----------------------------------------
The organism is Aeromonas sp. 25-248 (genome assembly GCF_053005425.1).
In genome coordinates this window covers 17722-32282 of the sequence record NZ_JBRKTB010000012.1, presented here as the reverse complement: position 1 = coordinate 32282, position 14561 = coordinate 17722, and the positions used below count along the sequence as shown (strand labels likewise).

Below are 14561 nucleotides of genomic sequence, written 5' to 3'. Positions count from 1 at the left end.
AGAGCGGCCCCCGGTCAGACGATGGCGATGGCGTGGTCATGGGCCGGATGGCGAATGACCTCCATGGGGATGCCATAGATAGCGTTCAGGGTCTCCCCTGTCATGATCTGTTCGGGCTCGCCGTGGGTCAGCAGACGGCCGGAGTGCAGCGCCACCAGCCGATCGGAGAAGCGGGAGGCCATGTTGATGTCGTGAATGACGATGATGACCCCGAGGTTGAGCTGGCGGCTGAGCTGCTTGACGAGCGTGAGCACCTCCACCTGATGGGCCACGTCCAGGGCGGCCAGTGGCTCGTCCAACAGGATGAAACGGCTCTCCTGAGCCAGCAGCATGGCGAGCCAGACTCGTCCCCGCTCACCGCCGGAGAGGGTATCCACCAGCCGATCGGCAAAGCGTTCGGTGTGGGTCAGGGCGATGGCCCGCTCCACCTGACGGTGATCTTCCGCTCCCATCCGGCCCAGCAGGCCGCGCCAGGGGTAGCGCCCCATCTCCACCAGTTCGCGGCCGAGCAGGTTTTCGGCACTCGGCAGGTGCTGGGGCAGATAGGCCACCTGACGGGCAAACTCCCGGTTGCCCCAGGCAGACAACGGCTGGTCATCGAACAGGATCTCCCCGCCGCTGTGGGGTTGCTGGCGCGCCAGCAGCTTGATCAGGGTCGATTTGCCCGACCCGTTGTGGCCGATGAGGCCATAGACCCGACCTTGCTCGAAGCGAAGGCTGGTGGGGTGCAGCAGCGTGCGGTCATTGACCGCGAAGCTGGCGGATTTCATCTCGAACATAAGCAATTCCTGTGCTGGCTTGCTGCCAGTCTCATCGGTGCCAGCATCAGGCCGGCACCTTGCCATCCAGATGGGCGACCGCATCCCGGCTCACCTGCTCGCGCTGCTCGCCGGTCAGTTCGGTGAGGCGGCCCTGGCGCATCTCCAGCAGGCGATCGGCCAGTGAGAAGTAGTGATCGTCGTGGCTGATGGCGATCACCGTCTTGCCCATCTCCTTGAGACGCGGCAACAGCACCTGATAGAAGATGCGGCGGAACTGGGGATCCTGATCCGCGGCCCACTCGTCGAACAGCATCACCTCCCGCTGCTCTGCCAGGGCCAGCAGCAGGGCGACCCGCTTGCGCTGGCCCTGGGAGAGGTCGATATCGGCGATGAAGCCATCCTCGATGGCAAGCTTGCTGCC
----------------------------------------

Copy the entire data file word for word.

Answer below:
The organism is Aeromonas sp. 25-248 (genome assembly GCF_053005425.1).
In genome coordinates this window covers 17722-32282 of the sequence record NZ_JBRKTB010000012.1, presented here as the reverse complement: position 1 = coordinate 32282, position 14561 = coordinate 17722, and the positions used below count along the sequence as shown (strand labels likewise).

Below are 14561 nucleotides of genomic sequence, written 5' to 3'. Positions count from 1 at the left end.
AGAGCGGCCCCCGGTCAGACGATGGCGATGGCGTGGTCATGGGCCGGATGGCGAATGACCTCCATGGGGATGCCATAGATAGCGTTCAGGGTCTCCCCTGTCATGATCTGTTCGGGCTCGCCGTGGGTCAGCAGACGGCCGGAGTGCAGCGCCACCAGCCGATCGGAGAAGCGGGAGGCCATGTTGATGTCGTGAATGACGATGATGACCCCGAGGTTGAGCTGGCGGCTGAGCTGCTTGACGAGCGTGAGCACCTCCACCTGATGGGCCACGTCCAGGGCGGCCAGTGGCTCGTCCAACAGGATGAAACGGCTCTCCTGAGCCAGCAGCATGGCGAGCCAGACTCGTCCCCGCTCACCGCCGGAGAGGGTATCCACCAGCCGATCGGCAAAGCGTTCGGTGTGGGTCAGGGCGATGGCCCGCTCCACCTGACGGTGATCTTCCGCTCCCATCCGGCCCAGCAGGCCGCGCCAGGGGTAGCGCCCCATCTCCACCAGTTCGCGGCCGAGCAGGTTTTCGGCACTCGGCAGGTGCTGGGGCAGATAGGCCACCTGACGGGCAAACTCCCGGTTGCCCCAGGCAGACAACGGCTGGTCATCGAACAGGATCTCCCCGCCGCTGTGGGGTTGCTGGCGCGCCAGCAGCTTGATCAGGGTCGATTTGCCCGACCCGTTGTGGCCGATGAGGCCATAGACCCGACCTTGCTCGAAGCGAAGGCTGGTGGGGTGCAGCAGCGTGCGGTCATTGACCGCGAAGCTGGCGGATTTCATCTCGAACATAAGCAATTCCTGTGCTGGCTTGCTGCCAGTCTCATCGGTGCCAGCATCAGGCCGGCACCTTGCCATCCAGATGGGCGACCGCATCCCGGCTCACCTGCTCGCGCTGCTCGCCGGTCAGTTCGGTGAGGCGGCCCTGGCGCATCTCCAGCAGGCGATCGGCCAGTGAGAAGTAGTGATCGTCGTGGCTGATGGCGATCACCGTCTTGCCCATCTCCTTGAGACGCGGCAACAGCACCTGATAGAAGATGCGGCGGAACTGGGGATCCTGATCCGCGGCCCACTCGTCGAACAGCATCACCTCCCGCTGCTCTGCCAGGGCCAGCAGCAGGGCGACCCGCTTGCGCTGGCCCTGGGAGAGGTCGATATCGGCGATGAAGCCATCCTCGATGGCAAGCTTGCTGCC